£40,000 council demand could kill club after 97 years

Frank Boyd is fighting to save the Buffaloes
Frank Boyd is fighting to save the Buffaloes
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ONE of the Capital’s oldest social clubs may close after almost a century in the Capital.

Members of the Royal Edinburgh Lodge No. 854 – Scotland’s oldest Royal Antediluvian Order of Buffaloes Lodge – have been meeting on West Register Street since 1915 but their premises are now up for sale following an “excessive” repair bill from the city council.

Members have failed to raise the £40,000 requested by the local authority for the statutory roof repairs and, as a result, had to put the RAOB Institute on the market last month.

However, if the premises – which consists of a bar and lodge room and are available for £175,000 – don’t sell, members will be unable to relocate elsewhere in the city and the lodge will close for good.

Frank Boyd, 64, joined the Royal Edinburgh Lodge in 1987, where he has been secretary for around seven years.

He said: “The building is not council-owned but we have to pay the bill because it’s a statutory repair. It’s money we just don’t have. We have been here for 97 years now and we thought we were going to make 100, but this really took the legs from underneath us.

“It’s a hell of a lot of money for a roof repair, even though it’s an old building. We have managed to pay £15,000 but can’t manage anymore.

“We are down to about 25 members now so we’re not getting the income we used to and are running at a loss each month. We used to have about 200 members and at one time, about 20 to 25 years ago, they would queue to come in the door. A lot of our members have died off and nowadays, nobody wants to join clubs.”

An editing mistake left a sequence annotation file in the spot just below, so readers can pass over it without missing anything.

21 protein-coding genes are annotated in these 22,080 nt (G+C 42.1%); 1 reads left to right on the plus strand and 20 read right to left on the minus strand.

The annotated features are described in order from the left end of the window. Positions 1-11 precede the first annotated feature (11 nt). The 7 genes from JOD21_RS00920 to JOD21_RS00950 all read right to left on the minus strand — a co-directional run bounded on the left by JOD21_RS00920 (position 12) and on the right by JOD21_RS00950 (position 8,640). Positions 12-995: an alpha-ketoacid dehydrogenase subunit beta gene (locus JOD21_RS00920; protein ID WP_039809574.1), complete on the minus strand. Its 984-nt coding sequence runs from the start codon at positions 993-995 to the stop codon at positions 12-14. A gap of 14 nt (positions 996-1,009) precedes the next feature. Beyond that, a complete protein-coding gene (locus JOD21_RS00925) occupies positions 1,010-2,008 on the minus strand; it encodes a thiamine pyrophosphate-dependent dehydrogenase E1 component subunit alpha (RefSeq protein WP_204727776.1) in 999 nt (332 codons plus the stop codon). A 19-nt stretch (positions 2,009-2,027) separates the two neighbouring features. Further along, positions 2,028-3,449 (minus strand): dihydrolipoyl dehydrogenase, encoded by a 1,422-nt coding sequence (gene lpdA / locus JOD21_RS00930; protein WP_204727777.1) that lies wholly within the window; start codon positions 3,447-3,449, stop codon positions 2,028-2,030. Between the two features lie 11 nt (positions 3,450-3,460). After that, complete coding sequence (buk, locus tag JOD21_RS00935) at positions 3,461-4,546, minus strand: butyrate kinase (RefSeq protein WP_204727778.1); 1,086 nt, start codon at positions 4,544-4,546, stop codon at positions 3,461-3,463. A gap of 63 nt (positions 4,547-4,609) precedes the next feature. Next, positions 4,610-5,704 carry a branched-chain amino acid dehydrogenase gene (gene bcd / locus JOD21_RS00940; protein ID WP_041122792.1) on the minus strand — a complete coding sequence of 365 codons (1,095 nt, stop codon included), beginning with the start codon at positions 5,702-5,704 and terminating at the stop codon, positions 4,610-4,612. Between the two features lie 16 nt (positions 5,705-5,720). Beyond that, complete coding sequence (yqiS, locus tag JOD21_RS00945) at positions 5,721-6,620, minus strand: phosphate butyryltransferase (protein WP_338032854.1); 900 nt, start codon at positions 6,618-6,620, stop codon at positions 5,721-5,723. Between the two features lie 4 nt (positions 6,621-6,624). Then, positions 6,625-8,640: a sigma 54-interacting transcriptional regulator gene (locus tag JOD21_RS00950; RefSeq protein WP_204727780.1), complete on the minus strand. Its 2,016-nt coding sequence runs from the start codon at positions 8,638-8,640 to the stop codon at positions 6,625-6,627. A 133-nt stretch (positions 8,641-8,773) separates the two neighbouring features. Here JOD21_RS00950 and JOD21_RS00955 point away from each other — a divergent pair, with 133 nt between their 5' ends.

Mr Boyd, of Broomhouse, added: “I’m fighting tooth and nail to keep my lodge. We are looking for £175,000 to see if we can purchase another premises somewhere in Edinburgh so we can start again to keep the lodge going. If push comes to shove, we will have to rent somewhere. If we don’t get somewhere else it could be the end of RAOB in Edinburgh.”

Mr Boyd is hopeful that the premises will sell as the building is in a “prime position” opposite The Balmoral. The repair work money would then be paid to the council.

The club shares the building with businesses including The Voodoo Rooms and Cafe Royal, which Mr Boyd believes have received similar bills.

A council spokesman said: “The aim of the statutory notice process is to safeguard the physical condition of buildings in the city. This is the owners’ responsibility but if agreement cannot be reached, the council would carry out the repairs and the cost is split equally among the owners.”


The minutes of the Royal Edinburgh Lodge have recorded some important events over the years:

June 6, 1902: Bro Krohn seconded by Bro Edward proposed to send a letter of congratulations to King Edward VIII on the termination of the Boer War.

February 18, 1914: Brother John S Rhind received hearty congratulations of the Lodge on the highly successful statue of the late King Edward which he had modelled for erection in Leith, photographs of which had appeared in that day’s newspapers.

May 26, 1915: Brother Cohen referred with feeling to the terrible railway disaster which had taken place at Gretna to so many of our gallant soldiers on their way to the Front, and expressed Buffalo sympathy with their relatives (most of whom reside in Leith and Edinburgh).